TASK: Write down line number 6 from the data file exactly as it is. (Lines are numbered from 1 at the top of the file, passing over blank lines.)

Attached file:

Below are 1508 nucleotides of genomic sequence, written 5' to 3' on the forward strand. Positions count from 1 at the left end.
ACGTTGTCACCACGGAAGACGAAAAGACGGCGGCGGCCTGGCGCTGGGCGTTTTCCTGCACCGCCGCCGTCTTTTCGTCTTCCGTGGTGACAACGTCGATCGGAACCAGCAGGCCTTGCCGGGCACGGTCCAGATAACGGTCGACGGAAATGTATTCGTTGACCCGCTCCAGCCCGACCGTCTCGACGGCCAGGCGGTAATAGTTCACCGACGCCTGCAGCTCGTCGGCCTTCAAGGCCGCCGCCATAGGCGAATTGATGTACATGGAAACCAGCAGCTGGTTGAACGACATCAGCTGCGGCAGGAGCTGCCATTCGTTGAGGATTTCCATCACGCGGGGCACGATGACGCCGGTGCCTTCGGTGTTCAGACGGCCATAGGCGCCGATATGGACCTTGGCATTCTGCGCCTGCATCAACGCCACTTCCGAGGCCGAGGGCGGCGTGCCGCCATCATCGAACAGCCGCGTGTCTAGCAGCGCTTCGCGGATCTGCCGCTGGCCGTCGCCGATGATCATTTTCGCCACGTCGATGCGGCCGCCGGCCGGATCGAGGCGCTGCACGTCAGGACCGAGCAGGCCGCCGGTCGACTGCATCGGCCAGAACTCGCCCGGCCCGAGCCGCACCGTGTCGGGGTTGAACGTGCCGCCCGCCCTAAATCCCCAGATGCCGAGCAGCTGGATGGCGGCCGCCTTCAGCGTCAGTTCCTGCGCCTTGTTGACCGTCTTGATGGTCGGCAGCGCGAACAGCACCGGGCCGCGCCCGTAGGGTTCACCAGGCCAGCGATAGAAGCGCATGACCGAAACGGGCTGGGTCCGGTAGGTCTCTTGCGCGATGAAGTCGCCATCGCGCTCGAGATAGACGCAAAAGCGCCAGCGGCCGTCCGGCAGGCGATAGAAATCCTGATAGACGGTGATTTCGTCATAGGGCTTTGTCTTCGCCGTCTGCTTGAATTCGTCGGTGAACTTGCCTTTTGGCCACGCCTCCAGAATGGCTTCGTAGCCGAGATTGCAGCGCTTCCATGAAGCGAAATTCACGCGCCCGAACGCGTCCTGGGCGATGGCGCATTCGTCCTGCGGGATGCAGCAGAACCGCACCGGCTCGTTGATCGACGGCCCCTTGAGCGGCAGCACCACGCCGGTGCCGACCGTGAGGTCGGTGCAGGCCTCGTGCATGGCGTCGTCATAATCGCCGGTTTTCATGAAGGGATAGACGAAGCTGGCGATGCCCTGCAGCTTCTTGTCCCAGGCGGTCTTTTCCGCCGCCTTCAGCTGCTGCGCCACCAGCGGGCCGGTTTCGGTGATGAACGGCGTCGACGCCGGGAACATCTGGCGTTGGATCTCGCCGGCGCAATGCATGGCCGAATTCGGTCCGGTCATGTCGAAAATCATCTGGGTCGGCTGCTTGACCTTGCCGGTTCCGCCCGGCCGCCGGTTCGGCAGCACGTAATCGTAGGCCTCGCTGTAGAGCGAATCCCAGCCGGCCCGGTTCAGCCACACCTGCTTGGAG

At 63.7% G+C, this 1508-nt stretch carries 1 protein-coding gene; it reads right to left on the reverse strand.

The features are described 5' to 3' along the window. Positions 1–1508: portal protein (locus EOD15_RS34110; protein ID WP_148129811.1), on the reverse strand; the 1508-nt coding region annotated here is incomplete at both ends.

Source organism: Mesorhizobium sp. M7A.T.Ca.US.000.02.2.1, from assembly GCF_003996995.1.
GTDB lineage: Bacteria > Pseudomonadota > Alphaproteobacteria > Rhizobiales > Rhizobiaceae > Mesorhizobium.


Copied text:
GTDB lineage: Bacteria > Pseudomonadota > Alphaproteobacteria > Rhizobiales > Rhizobiaceae > Mesorhizobium.